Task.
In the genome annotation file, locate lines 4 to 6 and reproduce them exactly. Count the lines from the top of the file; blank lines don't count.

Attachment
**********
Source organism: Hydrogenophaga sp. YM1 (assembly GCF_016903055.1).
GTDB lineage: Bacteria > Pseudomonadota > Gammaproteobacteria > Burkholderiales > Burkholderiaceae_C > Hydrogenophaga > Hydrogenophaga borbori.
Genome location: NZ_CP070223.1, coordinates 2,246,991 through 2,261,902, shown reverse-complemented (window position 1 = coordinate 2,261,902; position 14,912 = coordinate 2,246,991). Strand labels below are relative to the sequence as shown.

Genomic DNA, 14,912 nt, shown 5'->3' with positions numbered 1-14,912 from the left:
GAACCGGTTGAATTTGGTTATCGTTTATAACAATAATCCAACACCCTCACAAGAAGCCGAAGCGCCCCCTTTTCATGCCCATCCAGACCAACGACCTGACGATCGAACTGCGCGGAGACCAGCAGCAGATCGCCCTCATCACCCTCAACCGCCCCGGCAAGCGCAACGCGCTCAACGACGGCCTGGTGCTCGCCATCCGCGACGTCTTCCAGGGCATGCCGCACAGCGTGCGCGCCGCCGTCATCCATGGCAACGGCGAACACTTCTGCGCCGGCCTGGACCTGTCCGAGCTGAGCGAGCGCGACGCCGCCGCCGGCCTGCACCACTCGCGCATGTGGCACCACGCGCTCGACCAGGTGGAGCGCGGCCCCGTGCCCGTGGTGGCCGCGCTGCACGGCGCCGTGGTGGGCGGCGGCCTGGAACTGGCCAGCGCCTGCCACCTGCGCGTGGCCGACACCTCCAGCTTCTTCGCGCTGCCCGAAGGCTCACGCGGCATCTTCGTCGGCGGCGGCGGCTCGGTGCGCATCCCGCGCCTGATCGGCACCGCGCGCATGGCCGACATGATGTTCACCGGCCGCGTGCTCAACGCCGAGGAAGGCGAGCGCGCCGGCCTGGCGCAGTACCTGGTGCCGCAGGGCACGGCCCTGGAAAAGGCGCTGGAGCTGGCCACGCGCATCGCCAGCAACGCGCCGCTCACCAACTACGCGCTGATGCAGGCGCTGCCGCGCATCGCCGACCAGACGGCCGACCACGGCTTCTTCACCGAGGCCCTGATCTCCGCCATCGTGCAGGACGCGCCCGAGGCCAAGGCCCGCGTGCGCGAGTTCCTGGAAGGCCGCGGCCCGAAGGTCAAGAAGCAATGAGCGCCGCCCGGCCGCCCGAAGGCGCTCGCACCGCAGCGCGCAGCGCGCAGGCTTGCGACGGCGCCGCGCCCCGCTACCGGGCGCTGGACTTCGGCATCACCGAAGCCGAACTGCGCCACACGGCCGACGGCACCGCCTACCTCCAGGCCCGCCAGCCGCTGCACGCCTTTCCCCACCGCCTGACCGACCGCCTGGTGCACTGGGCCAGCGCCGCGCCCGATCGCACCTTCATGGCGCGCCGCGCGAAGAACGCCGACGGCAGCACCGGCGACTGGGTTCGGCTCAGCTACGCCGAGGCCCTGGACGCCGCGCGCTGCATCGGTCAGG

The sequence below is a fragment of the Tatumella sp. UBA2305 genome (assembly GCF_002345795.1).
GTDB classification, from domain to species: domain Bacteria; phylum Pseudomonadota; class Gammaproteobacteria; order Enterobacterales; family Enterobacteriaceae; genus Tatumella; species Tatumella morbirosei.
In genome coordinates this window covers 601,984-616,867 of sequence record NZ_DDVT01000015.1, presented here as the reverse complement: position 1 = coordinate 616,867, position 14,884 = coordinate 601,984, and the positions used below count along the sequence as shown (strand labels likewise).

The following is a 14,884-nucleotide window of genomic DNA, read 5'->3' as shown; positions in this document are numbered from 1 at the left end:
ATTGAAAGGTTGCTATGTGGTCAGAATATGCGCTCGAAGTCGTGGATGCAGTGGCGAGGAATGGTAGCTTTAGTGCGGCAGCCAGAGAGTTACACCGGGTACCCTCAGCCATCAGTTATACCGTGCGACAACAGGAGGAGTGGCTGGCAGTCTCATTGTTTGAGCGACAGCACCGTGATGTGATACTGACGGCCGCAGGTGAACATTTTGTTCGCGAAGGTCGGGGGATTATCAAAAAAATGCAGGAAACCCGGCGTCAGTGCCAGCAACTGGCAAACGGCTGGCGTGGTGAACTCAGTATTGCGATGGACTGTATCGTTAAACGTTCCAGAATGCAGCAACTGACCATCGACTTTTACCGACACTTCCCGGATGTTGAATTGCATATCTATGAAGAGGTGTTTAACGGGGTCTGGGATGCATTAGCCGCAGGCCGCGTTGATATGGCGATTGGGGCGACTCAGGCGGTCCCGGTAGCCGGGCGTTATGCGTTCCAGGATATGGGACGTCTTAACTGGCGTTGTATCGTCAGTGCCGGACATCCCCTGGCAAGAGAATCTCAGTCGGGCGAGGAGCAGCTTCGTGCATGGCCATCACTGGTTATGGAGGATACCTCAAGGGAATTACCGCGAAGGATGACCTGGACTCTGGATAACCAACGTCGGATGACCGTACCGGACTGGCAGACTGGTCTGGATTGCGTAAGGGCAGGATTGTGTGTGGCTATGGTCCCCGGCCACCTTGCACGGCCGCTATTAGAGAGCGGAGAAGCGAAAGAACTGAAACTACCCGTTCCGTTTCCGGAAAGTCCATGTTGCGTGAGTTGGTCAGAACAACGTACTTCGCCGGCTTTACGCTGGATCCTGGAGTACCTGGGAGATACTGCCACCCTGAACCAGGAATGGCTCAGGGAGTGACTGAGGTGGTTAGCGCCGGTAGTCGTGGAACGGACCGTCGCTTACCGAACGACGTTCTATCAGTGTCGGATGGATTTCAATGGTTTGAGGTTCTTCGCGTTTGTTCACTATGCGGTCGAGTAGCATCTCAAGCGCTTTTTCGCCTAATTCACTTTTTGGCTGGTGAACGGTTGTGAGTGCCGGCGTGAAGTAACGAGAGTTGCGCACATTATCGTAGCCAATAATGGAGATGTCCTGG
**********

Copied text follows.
Genomic DNA, 14,912 nt, shown 5'->3' with positions numbered 1-14,912 from the left:
GAACCGGTTGAATTTGGTTATCGTTTATAACAATAATCCAACACCCTCACAAGAAGCCGAAGCGCCCCCTTTTCATGCCCATCCAGACCAACGACCTGACGATCGAACTGCGCGGAGACCAGCAGCAGATCGCCCTCATCACCCTCAACCGCCCCGGCAAGCGCAACGCGCTCAACGACGGCCTGGTGCTCGCCATCCGCGACGTCTTCCAGGGCATGCCGCACAGCGTGCGCGCCGCCGTCATCCATGGCAACGGCGAACACTTCTGCGCCGGCCTGGACCTGTCCGAGCTGAGCGAGCGCGACGCCGCCGCCGGCCTGCACCACTCGCGCATGTGGCACCACGCGCTCGACCAGGTGGAGCGCGGCCCCGTGCCCGTGGTGGCCGCGCTGCACGGCGCCGTGGTGGGCGGCGGCCTGGAACTGGCCAGCGCCTGCCACCTGCGCGTGGCCGACACCTCCAGCTTCTTCGCGCTGCCCGAAGGCTCACGCGGCATCTTCGTCGGCGGCGGCGGCTCGGTGCGCATCCCGCGCCTGATCGGCACCGCGCGCATGGCCGACATGATGTTCACCGGCCGCGTGCTCAACGCCGAGGAAGGCGAGCGCGCCGGCCTGGCGCAGTACCTGGTGCCGCAGGGCACGGCCCTGGAAAAGGCGCTGGAGCTGGCCACGCGCATCGCCAGCAACGCGCCGCTCACCAACTACGCGCTGATGCAGGCGCTGCCGCGCATCGCCGACCAGACGGCCGACCACGGCTTCTTCACCGAGGCCCTGATCTCCGCCATCGTGCAGGACGCGCCCGAGGCCAAGGCCCGCGTGCGCGAGTTCCTGGAAGGCCGCGGCCCGAAGGTCAAGAAGCAATGAGCGCCGCCCGGCCGCCCGAAGGCGCTCGCACCGCAGCGCGCAGCGCGCAGGCTTGCGACGGCGCCGCGCCCCGCTACCGGGCGCTGGACTTCGGCATCACCGAAGCCGAACTGCGCCACACGGCCGACGGCACCGCCTACCTCCAGGCCCGCCAGCCGCTGCACGCCTTTCCCCACCGCCTGACCGACCGCCTGGTGCACTGGGCCAGCGCCGCGCCCGATCGCACCTTCATGGCGCGCCGCGCGAAGAACGCCGACGGCAGCACCGGCGACTGGGTTCGGCTCAGCTACGCCGAGGCCCTGGACGCCGCGCGCTGCATCGGTCAGG

The sequence below is a fragment of the Tatumella sp. UBA2305 genome (assembly GCF_002345795.1).